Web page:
The fourth book of the Bible is Numbers. And, as its title suggests the book contains a lot of numbers. Two censuses of Israel’s population are taken and then seemingly countless other lists of a variety of things are recorded. But, is that really what the book is about? Is the book of Numbers really a compilation of technical lists? No. The book is a continuation of Israel’s history as the book’s Hebrew title – “In the wilderness” – communicates. This artistic and pictorial phrase sums the entire setting of the book. The Israelites move from Sinai into the wilderness of the Paran, up to Kadesh, and then through to the plains of Moab. Through the story of this geographic wandering, Numbers narrates the transition from the old generation of Israelites that left Egypt in the Exodus and sinned in the wilderness to the new generation that stands on the brink of the Promised Land. It presents us with a vision of new beginnings and hope.
A Purposeful Story Full of Truths
To adequately understand this book, we must remember the context in which it was written. It was recorded as the Israelites camped in the plains of Moab preparing to enter the Promised Land after their forty years of wandering in the wilderness. The first generation of Israelites who had experienced firsthand the delivering power of God in the Exodus had died out as a result of their disobedience. The second generation of Israelites who had simply heard the stories God’s gracious deliverance were preparing to enter the Promised Land by the command of God with his promise of victory. Therefore, Numbers serves to call these second-generation Israelites to serve God as his holy arm in the conquest of the Promised Land and to avoid the failures of the previous generation by remaining faithful to God directives.
This story, then, reveals three main truths from which this second generation would have benefited. These truths are:
One Story in Two Parts
Numbers is a story with two parts. The first is about the generation of Israelites who rebelled against God and ultimately died under the judgment of God without seeing the Promised Land. And, part 2 is about the second generation of Israelites as God prepares them to enter the Promised Land, complete with promises of victory and his expectations of their holiness. The dividing line between the two parts is found between chapters 25 and 26. Chapter 25 ends with the Israelites contracting a plague that resulted from their continued idolatry, their worship of Baal at Peor, and their sexual impurity with Moabite women, which defiled Israel in God’s eyes. But, chapter 26 begins with a new beginning, a census of the second generation. At this time Israel was purged of the rebellious men and women of the first generation by God’s gracious judgment.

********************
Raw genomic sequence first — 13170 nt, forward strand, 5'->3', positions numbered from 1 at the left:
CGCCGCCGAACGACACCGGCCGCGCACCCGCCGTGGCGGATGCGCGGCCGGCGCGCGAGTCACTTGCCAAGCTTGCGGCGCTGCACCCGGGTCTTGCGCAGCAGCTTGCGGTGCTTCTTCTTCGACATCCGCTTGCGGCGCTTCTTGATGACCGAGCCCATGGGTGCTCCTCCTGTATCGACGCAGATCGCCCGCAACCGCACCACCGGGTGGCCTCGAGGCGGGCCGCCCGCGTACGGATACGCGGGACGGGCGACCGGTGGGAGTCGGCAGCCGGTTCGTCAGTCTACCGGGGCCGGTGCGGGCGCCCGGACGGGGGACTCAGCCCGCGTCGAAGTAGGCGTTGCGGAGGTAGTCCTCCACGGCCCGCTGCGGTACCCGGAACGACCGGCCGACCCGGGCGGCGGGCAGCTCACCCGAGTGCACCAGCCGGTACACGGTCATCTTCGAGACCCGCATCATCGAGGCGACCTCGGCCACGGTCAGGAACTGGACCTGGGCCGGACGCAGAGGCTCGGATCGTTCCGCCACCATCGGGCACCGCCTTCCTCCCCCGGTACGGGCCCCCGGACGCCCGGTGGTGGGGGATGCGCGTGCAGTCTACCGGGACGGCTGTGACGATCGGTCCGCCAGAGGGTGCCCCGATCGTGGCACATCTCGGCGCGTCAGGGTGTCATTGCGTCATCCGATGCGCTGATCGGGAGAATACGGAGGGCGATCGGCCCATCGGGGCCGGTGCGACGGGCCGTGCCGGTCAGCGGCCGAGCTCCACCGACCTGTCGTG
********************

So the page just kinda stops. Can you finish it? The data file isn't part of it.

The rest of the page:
Does Numbers Prepare Us for the New Testament and Jesus? Yes.
Numbers carries on the themes seen throughout the Pentateuch – the first five books of the Bible. Three of them are:
The first generation of the Israelites rebelled against God, the God who had miraculously delivered them from Egyptian slavery. This could have led to the end of redemption history. God certainly would have been justified if he had he simply destroyed his people. But, as he showed with Adam and Eve and countless others, he refuses to abandon his people even in their rebellion and sin. He loves them and seeks them out to restore them in his grace. The principle character of the book of Numbers is the same principle character of the rest of the Bible – the Lord God himself. He keeps his covenant with his people, guides them through the wilderness, continues to provide for them, and remains personally involved in their covenant life because of his covenant love for them. This is but a foretaste of the way in which he will seek out his people in the Lord Jesus Christ. He not only does not abandon his children; he provides hope for them in the salvation offered by the Lord Jesus Christ.
Numbers continues the theme of holiness that we first encountered in Exodus. God requires his people to maintain holiness. He seeks to dwell with them. Therefore, they must be holy as he is holy in order to interact with him. This is a call for us to be obedient in our faith. God has provided the holy one, Jesus, through whom and in whom we have the blessing of his presence. But the call is to be holy as he is holy in Christ.
The Israelites prepared, failed, and then prepared again for the holy war in Canaan. This reminds us of the ultimate battle of the holy war between Heaven and Hell through which Christ will win the new heavens and the new earth. Christ began the last battle with his life, death and resurrection. He continues this battle by the preaching of the gospel and through the church today. And, he will complete the war when he returns. Don’t lose heart. Christ is supreme!
Numbers asks a Final Question
As we read the last sentence of chapter 36, we notice that the story of Numbers is incomplete. The future of Israel is in question. Will the second generation be faithful and so receive the blessed promises of God? Or, will they follow in their parents’ steps and rebel against God and thus receive his just judgment? That’s a question each follower of Christ has to answer for himself or herself. Will I be faithful to the call?
 Reformation Study Bible (NIV).